For many years, I have pondered the relationship between mental disorders and extraordinary thought. It started when I saw A Beautiful Mind. I like the movie, but I love it's title. The idea of a "flawed" mind as beautiful is intriguing and romantic. I mean, John Nash was delusional and yet absolutely ingenious. Van Gogh was insane but will be forever remembered as a brilliant painter. Starry Night is my favorite painting. In the swirling sky, I see the reflection of my muddled mind and tormented soul. I imagine Vincent sitting in front of his canvas feeling much the same as I do when I look at it. I often think that one of the reasons I am insightful is that I am not right in the head, so to speak. It makes sense to me.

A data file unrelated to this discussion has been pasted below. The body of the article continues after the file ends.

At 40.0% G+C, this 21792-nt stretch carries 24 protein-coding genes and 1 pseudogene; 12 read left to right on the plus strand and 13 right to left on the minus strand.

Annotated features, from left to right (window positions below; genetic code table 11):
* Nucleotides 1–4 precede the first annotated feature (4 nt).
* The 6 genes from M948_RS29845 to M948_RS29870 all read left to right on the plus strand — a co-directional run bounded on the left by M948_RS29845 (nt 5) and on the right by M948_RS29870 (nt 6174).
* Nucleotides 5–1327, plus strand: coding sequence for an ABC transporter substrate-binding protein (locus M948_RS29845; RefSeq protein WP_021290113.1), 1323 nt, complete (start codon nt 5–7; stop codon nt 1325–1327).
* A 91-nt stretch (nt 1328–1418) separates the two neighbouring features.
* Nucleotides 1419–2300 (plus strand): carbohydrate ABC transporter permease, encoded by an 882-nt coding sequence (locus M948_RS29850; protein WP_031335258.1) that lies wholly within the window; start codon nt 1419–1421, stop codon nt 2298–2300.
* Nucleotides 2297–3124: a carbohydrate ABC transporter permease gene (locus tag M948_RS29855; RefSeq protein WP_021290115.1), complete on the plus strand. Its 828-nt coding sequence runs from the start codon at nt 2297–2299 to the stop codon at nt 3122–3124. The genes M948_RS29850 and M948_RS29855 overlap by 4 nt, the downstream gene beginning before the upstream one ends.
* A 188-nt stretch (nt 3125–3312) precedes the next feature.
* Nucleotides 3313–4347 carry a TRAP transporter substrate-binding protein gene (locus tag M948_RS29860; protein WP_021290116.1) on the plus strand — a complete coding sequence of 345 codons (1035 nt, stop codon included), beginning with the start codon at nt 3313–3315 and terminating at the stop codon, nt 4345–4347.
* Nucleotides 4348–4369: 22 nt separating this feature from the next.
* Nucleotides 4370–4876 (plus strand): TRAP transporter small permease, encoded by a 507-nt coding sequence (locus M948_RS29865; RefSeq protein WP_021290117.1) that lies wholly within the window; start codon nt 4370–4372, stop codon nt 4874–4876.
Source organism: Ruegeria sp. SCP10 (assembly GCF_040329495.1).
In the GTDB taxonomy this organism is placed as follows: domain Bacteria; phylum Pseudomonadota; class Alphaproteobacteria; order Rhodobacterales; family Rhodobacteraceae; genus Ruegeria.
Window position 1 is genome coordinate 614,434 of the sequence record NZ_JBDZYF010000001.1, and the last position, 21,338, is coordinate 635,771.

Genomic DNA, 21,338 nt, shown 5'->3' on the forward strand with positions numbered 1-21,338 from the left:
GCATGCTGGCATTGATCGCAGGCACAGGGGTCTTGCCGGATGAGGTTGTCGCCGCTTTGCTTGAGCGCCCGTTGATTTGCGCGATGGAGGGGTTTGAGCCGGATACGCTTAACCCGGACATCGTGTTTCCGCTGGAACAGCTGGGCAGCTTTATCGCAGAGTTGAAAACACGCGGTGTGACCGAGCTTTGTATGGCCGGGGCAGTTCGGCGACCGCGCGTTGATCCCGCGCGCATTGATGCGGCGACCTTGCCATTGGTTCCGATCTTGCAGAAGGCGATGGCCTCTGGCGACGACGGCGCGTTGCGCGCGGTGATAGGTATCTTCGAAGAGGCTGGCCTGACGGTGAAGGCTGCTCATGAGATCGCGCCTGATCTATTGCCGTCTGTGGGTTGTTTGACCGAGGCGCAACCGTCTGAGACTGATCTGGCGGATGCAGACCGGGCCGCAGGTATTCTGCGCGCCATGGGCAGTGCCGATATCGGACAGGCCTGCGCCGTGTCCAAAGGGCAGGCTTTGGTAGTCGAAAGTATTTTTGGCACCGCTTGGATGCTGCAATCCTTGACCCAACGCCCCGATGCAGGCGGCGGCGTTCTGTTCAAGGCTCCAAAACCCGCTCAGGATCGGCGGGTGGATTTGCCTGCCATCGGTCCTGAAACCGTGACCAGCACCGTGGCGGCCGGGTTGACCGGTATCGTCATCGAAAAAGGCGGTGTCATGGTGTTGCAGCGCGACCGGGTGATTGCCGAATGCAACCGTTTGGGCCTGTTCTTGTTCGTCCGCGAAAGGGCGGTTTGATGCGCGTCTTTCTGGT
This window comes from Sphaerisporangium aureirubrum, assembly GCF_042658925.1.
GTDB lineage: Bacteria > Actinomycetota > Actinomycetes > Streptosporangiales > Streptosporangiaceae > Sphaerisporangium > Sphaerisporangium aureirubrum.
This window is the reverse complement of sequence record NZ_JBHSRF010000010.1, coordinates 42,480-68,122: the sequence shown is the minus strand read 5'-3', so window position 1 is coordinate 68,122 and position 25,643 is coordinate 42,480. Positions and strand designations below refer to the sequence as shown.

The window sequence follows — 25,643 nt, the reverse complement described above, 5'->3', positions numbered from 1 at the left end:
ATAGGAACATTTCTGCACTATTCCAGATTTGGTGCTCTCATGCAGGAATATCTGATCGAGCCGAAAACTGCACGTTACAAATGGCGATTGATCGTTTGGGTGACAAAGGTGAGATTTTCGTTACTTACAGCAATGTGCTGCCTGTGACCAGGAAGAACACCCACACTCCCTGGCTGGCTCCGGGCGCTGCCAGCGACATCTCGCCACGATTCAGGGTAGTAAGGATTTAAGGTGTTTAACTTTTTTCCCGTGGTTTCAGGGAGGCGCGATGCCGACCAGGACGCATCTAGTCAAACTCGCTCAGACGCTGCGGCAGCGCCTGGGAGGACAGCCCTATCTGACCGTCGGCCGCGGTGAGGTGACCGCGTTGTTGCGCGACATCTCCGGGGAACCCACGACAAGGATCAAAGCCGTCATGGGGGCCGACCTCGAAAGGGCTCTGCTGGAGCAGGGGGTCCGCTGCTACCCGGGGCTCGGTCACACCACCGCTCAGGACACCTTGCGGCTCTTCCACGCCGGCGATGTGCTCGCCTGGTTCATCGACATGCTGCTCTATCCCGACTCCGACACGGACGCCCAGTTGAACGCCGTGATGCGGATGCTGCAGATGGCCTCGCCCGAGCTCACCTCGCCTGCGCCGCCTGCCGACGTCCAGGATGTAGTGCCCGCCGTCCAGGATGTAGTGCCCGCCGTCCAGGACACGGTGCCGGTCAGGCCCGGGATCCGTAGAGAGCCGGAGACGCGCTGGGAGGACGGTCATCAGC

What does it mean to have a psychological disorder? Essentially, it means that one perceives the world in a way that society views as abnormal, irrational. It means one has a different perspective. People appreciate the importance of taking perspective so long as it does not stray too far from the norm. But to be truly brilliant, one has to think unlike the rest of the world, to see what no one else can see. John Nash literally saw things--people!--no one else could see. Van Gogh saw the inside of a trouble mind and soul. And they both created something from that.
I do not mean to imply that all my irrational thoughts are brilliance in disguise, nor do I mean to compare myself to icons of our modern world. I am just reminding myself that this trial, like every other, serves a purpose greater than I imagine.